Yet another nail in the coffin of free speech in Britain. It is right to protect us from terrorism, but does that mean banning everyone who has visited, for argument's sake, Pakistan?
There's an attitude in government that Muslim clerics are encouraging radicalism, which is simply not true in the majority of cases. I would be interested to see what the parameters are for deciding who is banned from Britain.
Rebecca Bradbury, Exeter, UK
Seems like a good idea to me. But I am surprised we are even allowed to ban EU residents. Or is that court case and EU fine on its way?
Jim, Chelmsford UK
Anyone who has views which could be seen as anti-British should not be allowed in. Otherwise nothing wrong with airing your views
Colin Greenall, Newhaven Sussex
We all have the right to express our views but we also have to take responsibility for them and the consequences they bring. We often rant on about having freedom of speech and about our human rights - does that also mean we are free to disregard the rights of others?
Hmmm, I don't intend to befriend with those who are on the list but all the same they should be free to enter this country as they haven't broken any laws yet in this country. This system is becoming like the 'kangaroo' court that Stalin held during his reign. We're on the road towards totalitarianism - this should sound the alarm bells for all of us.
Daz, St Albans, UK
This is getting scary. A government minister is now deciding what is allowed to be said and what's not..
Their names are published and you even list the reason they are barred. This is certainly better than the way the Americans are doing it. They could learn from this example. To make it even better, publish all the names, and reasons, and who made the decision to add the name to the list. This makes them responsible for their action, and helps reduce the instances of people being barred for silly reasons. It would be even better if there's a way to appeal the decision.
Mike Lee, Batu Caves, Malaysia
Free speech is all well and good if the mind and mouth that thinks and utters the words are uncluttered of hatred and intent on harm. We all have an opinion and a view and all like to be heard! But if we only want to be heard to spread hatred then the world is a sorry place. Some like to go about their daily lives in peace and harmony and for someone to hurt or maim them takes away their human rights. I agree that people who use power to hurt should be barred from the UK.
Carol, York England
Free speech is a black and white issue. Either speech is free, or it's not. You can't have people deciding what is free or not - because then its not free is it?
Rose Sco, Cornwall
"I disagree with what you say, but I will defend your right to say it" Some peoples' views, however obnoxious, should not be sole grounds for New Labour to bar them from entering the country. There must be an outlet in this country for people to air extreme views, given that our 'first past the post' electoral system effectively denies them a voice in the 'body politic' (Hence 'Speakers Corner). It is yet another tradition being destroyed by New Labour.
Alasdair Campbell, Bath UK
You know what drives support for the BNP? Spineless politicians who are more interested in Europe and international relations than their own people. I'm a skinhead, and i think white supermacism and racism is ridiculous. But I also don't want hate preachers on my door step and people offending our brave army. Racism and hate works both ways, and if people don't like our way of life (liberals included) then they shouldn't come here in the first place....but then again with handouts paid for by hard working everyday like you and me...I'm not surprised people come in their thousands. If you want to stop organisations like the BNP put the majority first and don't pander to minority groups with jobs, special services, homes, special funding so that everyone else has to go without. Racism is a disgrace, but this is not a race issue, its common sense and i think a lot of people are missing some of it these days.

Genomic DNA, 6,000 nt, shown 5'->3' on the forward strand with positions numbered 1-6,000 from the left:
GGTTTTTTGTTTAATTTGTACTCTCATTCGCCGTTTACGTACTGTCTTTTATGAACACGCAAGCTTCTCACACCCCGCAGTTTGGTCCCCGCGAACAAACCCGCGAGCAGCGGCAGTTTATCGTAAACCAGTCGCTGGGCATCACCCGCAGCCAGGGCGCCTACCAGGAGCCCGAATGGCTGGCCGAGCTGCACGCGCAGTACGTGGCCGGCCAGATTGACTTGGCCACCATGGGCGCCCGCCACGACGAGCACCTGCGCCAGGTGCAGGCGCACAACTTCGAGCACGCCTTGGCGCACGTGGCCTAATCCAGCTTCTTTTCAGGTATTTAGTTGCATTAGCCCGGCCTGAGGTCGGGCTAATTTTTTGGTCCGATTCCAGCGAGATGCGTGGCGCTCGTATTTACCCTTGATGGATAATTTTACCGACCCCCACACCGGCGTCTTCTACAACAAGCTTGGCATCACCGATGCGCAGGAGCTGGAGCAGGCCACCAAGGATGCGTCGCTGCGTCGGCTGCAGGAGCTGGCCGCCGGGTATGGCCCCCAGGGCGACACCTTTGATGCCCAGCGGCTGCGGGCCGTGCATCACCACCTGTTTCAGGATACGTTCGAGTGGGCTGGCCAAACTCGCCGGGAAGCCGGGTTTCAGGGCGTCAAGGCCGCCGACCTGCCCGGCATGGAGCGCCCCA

Rick, St Helens, England
Absolutely, they should be barred if their views are gratuitously offensive. Yes, freedom of speech is a universal right, but it is a right these people can employ just as well on their own soil. Coming here to voice their opinions is not essential to their beliefs or our understanding of them.
Neil Hardie, Aberdeen, United Kingdom
No politician is sufficiently wise or honest to control what speech is permissible. I believe people should have the right to free speech, including abusive and offensive speech such as "Winston Churchill warned that Islam was a threat to the civilisation of modern Europe. We therefore need to get Islam out of this country before there is a civil war"
J English, UK
"If they are prepared to die for this country, they should be allowed to live in this country" is a strong guiding principle for those who live here and those who wish to come here. Freedom of speech and expression should be protected, but we should in no way accommodate ANYONE who is intolerant, extremist or who wishes to sow messages of hate, violence, intolerance, racism or any other ideology that is inherently anti-freedom.
Martin Callan, London
No, people should not be barred from the UK simply because of expressing their views. Unfortunately, under this Labour government, we have already gone a long way down the road of suppressing freedom of speech. Public expression of opinions that are merely subjectively racist, homophobic, or 'scare' the beholder, are already enough to get you into trouble with the law. This is designed to shutdown debate, and is the precursor to 'thought-crime'. Notice that only left-wing prejudices and tastes are protected which is obviously politically partisan. So, should a Tory government be allowed to ban public expressions of hatred for the rich? What next is to be banned? In a free society, anyone should have the right to offend with words, without fear of litigation.